Credit Card Mistakes To Avoid at All Costs


credit card mistakesIn many people’s lives, credit cards tend to take on one of two roles. One is that of an indispensable ally, one that is always available to bail you out of a tough situation at any hour of the day or night. The other? Well, that is of a cruel enemy, dragging you into a deep pit of debt and then slapping you with extra fees when you are down. Even when things are harmonious in your financial house, credit cards can be fickle friends. Make one mistake â“ a single missed payment, one charge too many that pushes you over your limit or simply apply for too many cards â“ and it can have a negative impact upon your credit score. That, in turn, can result in higher interest rates and other bad news for your budget.

Here are a few of the most common â“ and not to mention expensive â“ credit card blunders that are best avoided.

Late Payments

It may be fashionable to be late to a party, but it’s downright dumb to be late paying your credit cards bills. Not only will missing a payment cause your card issuer to charge you a late fee, but it will lead to them increasing the interest rates on your account. Your payment history accounts for about 35% of your credit score and one single messed-up payment can cause your score to take a serious dive. If you are not set up to make payments online, make sure you drop your check in the mail well in advance of its due date.

Making the Minimum

If you are trying to pay a balance, you must make more than just the minimum payment. Consider this example put forth by the website, omaha.com:

With a $5,000 balance and annual interest of 14 percent, a $100 minimum payment will pay off the bill in 22 years, with $6,110 going for interest. If you pay $150 a month, the bill is gone in four years with $1,369 in interest.

Federal Laws are now in place requiring lenders to display, on every statement, how long it would take you to pay off a balance making only the minimum payment. This as well as the monthly amount you would need to pay, in order to pay off the debt in three years.

Withdrawing Cash On Your Card

DO NOT, as in ever, ever, ever, use a credit card for cash advances, except in the instance of an absolute emergency. Aside from the dizzyingly high interest rates associated with pulling out cash on your cards, there are typically additional fees. Also, interest begins to accrue IMMEDIATELY on the amount of cash withdrawn which means that you will be paying back much more than you borrowed even if you quick about it.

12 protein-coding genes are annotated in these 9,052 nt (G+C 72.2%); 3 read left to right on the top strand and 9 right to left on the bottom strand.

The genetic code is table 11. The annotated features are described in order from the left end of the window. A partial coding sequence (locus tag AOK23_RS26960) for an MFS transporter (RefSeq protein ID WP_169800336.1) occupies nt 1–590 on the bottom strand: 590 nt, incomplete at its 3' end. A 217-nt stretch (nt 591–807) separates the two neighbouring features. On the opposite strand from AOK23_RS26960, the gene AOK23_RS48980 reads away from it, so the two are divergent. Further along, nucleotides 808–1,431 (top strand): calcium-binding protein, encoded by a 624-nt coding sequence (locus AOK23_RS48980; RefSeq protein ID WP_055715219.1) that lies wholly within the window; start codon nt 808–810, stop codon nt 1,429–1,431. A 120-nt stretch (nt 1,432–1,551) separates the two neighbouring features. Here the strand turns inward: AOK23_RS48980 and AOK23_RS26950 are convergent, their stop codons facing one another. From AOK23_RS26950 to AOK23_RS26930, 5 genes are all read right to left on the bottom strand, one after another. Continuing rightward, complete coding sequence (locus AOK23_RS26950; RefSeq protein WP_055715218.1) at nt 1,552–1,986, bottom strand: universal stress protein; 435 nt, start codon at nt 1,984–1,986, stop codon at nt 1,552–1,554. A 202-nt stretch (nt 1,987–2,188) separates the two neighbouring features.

Paying An Annual Fee

Some rewards cards come with an annual fee and sometimes those rewards are tied to the amount you charge. So no matter how nifty the perks on your plastic, they may not be worth what you will be paying for them. Make sure you are not tempted to spend more than you normally would on your card just to get those rewards.

You should always take the time to make sure you understand the exact terms of your credit card. That way you will avoid unnecessary fees and penalties. If you are in the market for a new card, comparison sites such as credit land can be an invaluable tool. If you know how to use your credit cards mindfully, your wallet will house plastic pal instead of foes.

photo by moneyblognewz

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Written by MichaelG

Michael German is an expert in the field of personal finance and a graduate of Columbia University. His lengthy tenure includes literary work with The New York Times international weekly edition, where he contribute reports on global economy and consumer trends. As a writer and researcher in personal finance, Michael is also a contributor to The Manhattan Daily, Everything Finance Blog, and many other online and print publications.

MichaelG

Michael German is an expert in the field of personal finance and a graduate of Columbia University. His lengthy tenure includes literary work with The New York Times international weekly edition, where he contribute reports on global economy and consumer trends. As a writer and researcher in personal finance, Michael is also a contributor to The Manhattan Daily, Everything Finance Blog, and many other online and print publications.

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